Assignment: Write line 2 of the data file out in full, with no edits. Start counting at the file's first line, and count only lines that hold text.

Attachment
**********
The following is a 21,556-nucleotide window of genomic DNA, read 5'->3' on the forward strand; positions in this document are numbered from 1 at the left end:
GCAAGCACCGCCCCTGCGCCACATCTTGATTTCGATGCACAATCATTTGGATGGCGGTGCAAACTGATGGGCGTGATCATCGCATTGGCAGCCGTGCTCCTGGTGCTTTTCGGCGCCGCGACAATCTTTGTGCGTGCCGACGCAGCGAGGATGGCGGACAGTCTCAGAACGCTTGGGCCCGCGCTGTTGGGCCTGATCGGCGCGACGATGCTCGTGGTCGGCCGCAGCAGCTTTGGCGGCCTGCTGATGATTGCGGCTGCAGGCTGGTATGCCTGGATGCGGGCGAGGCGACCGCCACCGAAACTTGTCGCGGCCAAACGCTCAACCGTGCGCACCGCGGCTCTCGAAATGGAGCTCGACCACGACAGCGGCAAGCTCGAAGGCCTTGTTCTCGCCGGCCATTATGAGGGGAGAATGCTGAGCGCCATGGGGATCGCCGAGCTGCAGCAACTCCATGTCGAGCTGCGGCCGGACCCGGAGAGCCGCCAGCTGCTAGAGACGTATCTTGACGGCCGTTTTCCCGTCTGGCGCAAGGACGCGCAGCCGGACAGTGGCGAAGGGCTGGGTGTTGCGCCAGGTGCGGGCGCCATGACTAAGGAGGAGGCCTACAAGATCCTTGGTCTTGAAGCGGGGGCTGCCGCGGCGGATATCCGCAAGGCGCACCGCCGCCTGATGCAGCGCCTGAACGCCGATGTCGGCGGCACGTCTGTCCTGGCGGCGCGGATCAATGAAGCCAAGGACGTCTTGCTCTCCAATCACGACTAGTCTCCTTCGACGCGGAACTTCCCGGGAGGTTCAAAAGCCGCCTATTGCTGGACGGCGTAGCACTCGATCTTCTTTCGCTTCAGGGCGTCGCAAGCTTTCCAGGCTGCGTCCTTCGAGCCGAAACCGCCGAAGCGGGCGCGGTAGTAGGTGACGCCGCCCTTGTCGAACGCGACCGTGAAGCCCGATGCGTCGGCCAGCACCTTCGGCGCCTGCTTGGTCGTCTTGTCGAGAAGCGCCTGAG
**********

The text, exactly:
GCAAGCACCGCCCCTGCGCCACATCTTGATTTCGATGCACAATCATTTGGATGGCGGTGCAAACTGATGGGCGTGATCATCGCATTGGCAGCCGTGCTCCTGGTGCTTTTCGGCGCCGCGACAATCTTTGTGCGTGCCGACGCAGCGAGGATGGCGGACAGTCTCAGAACGCTTGGGCCCGCGCTGTTGGGCCTGATCGGCGCGACGATGCTCGTGGTCGGCCGCAGCAGCTTTGGCGGCCTGCTGATGATTGCGGCTGCAGGCTGGTATGCCTGGATGCGGGCGAGGCGACCGCCACCGAAACTTGTCGCGGCCAAACGCTCAACCGTGCGCACCGCGGCTCTCGAAATGGAGCTCGACCACGACAGCGGCAAGCTCGAAGGCCTTGTTCTCGCCGGCCATTATGAGGGGAGAATGCTGAGCGCCATGGGGATCGCCGAGCTGCAGCAACTCCATGTCGAGCTGCGGCCGGACCCGGAGAGCCGCCAGCTGCTAGAGACGTATCTTGACGGCCGTTTTCCCGTCTGGCGCAAGGACGCGCAGCCGGACAGTGGCGAAGGGCTGGGTGTTGCGCCAGGTGCGGGCGCCATGACTAAGGAGGAGGCCTACAAGATCCTTGGTCTTGAAGCGGGGGCTGCCGCGGCGGATATCCGCAAGGCGCACCGCCGCCTGATGCAGCGCCTGAACGCCGATGTCGGCGGCACGTCTGTCCTGGCGGCGCGGATCAATGAAGCCAAGGACGTCTTGCTCTCCAATCACGACTAGTCTCCTTCGACGCGGAACTTCCCGGGAGGTTCAAAAGCCGCCTATTGCTGGACGGCGTAGCACTCGATCTTCTTTCGCTTCAGGGCGTCGCAAGCTTTCCAGGCTGCGTCCTTCGAGCCGAAACCGCCGAAGCGGGCGCGGTAGTAGGTGACGCCGCCCTTGTCGAACGCGACCGTGAAGCCCGATGCGTCGGCCAGCACCTTCGGCGCCTGCTTGGTCGTCTTGTCGAGAAGCGCCTGAG